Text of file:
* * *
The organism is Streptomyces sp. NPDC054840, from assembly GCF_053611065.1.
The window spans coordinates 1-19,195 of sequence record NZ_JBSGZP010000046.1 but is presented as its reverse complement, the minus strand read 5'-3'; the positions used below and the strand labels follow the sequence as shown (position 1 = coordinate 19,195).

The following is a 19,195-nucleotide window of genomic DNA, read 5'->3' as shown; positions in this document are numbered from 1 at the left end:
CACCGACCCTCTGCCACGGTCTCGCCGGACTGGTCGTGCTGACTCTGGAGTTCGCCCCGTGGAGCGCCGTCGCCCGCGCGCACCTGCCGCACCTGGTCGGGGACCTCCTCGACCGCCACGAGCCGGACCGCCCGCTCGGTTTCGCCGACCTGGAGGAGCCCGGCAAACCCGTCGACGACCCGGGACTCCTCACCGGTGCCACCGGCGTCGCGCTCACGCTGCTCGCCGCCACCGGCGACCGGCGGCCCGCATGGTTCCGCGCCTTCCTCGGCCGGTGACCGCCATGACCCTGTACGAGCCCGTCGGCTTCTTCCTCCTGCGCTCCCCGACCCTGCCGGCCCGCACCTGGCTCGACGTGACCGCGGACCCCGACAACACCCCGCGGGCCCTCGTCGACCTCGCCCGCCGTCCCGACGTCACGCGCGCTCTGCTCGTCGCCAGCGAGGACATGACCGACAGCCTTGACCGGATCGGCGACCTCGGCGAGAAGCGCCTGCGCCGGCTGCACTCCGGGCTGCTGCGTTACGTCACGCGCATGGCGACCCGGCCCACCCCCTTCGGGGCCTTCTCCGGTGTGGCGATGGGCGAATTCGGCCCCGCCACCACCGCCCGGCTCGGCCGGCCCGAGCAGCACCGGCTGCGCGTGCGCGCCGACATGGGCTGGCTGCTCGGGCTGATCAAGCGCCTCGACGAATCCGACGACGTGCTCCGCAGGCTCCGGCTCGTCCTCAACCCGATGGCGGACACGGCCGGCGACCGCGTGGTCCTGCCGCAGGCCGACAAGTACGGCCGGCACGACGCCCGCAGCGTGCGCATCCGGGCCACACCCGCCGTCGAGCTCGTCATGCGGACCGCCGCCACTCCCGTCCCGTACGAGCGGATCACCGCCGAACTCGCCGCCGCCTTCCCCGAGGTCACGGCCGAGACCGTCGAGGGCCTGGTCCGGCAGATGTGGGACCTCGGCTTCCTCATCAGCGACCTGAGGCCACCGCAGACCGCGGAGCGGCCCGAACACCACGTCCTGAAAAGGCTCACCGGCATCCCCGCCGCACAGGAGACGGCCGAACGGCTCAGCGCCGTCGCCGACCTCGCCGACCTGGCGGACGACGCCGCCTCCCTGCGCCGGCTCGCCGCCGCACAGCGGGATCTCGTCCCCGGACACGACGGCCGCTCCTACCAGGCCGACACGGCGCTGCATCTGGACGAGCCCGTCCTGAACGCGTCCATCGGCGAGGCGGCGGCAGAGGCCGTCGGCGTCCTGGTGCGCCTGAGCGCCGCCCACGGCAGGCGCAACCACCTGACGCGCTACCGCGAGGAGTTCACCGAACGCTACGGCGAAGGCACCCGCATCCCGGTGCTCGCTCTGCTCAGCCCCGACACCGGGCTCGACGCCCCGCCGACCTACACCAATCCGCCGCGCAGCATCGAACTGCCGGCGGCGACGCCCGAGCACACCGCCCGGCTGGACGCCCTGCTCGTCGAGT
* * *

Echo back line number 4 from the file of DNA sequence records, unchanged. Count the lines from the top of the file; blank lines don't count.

CACCGACCCTCTGCCACGGTCTCGCCGGACTGGTCGTGCTGACTCTGGAGTTCGCCCCGTGGAGCGCCGTCGCCCGCGCGCACCTGCCGCACCTGGTCGGGGACCTCCTCGACCGCCACGAGCCGGACCGCCCGCTCGGTTTCGCCGACCTGGAGGAGCCCGGCAAACCCGTCGACGACCCGGGACTCCTCACCGGTGCCACCGGCGTCGCGCTCACGCTGCTCGCCGCCACCGGCGACCGGCGGCCCGCATGGTTCCGCGCCTTCCTCGGCCGGTGACCGCCATGACCCTGTACGAGCCCGTCGGCTTCTTCCTCCTGCGCTCCCCGACCCTGCCGGCCCGCACCTGGCTCGACGTGACCGCGGACCCCGACAACACCCCGCGGGCCCTCGTCGACCTCGCCCGCCGTCCCGACGTCACGCGCGCTCTGCTCGTCGCCAGCGAGGACATGACCGACAGCCTTGACCGGATCGGCGACCTCGGCGAGAAGCGCCTGCGCCGGCTGCACTCCGGGCTGCTGCGTTACGTCACGCGCATGGCGACCCGGCCCACCCCCTTCGGGGCCTTCTCCGGTGTGGCGATGGGCGAATTCGGCCCCGCCACCACCGCCCGGCTCGGCCGGCCCGAGCAGCACCGGCTGCGCGTGCGCGCCGACATGGGCTGGCTGCTCGGGCTGATCAAGCGCCTCGACGAATCCGACGACGTGCTCCGCAGGCTCCGGCTCGTCCTCAACCCGATGGCGGACACGGCCGGCGACCGCGTGGTCCTGCCGCAGGCCGACAAGTACGGCCGGCACGACGCCCGCAGCGTGCGCATCCGGGCCACACCCGCCGTCGAGCTCGTCATGCGGACCGCCGCCACTCCCGTCCCGTACGAGCGGATCACCGCCGAACTCGCCGCCGCCTTCCCCGAGGTCACGGCCGAGACCGTCGAGGGCCTGGTCCGGCAGATGTGGGACCTCGGCTTCCTCATCAGCGACCTGAGGCCACCGCAGACCGCGGAGCGGCCCGAACACCACGTCCTGAAAAGGCTCACCGGCATCCCCGCCGCACAGGAGACGGCCGAACGGCTCAGCGCCGTCGCCGACCTCGCCGACCTGGCGGACGACGCCGCCTCCCTGCGCCGGCTCGCCGCCGCACAGCGGGATCTCGTCCCCGGACACGACGGCCGCTCCTACCAGGCCGACACGGCGCTGCATCTGGACGAGCCCGTCCTGAACGCGTCCATCGGCGAGGCGGCGGCAGAGGCCGTCGGCGTCCTGGTGCGCCTGAGCGCCGCCCACGGCAGGCGCAACCACCTGACGCGCTACCGCGAGGAGTTCACCGAACGCTACGGCGAAGGCACCCGCATCCCGGTGCTCGCTCTGCTCAGCCCCGACACCGGGCTCGACGCCCCGCCGACCTACACCAATCCGCCGCGCAGCATCGAACTGCCGGCGGCGACGCCCGAGCACACCGCCCGGCTGGACGCCCTGCTCGTCGAGT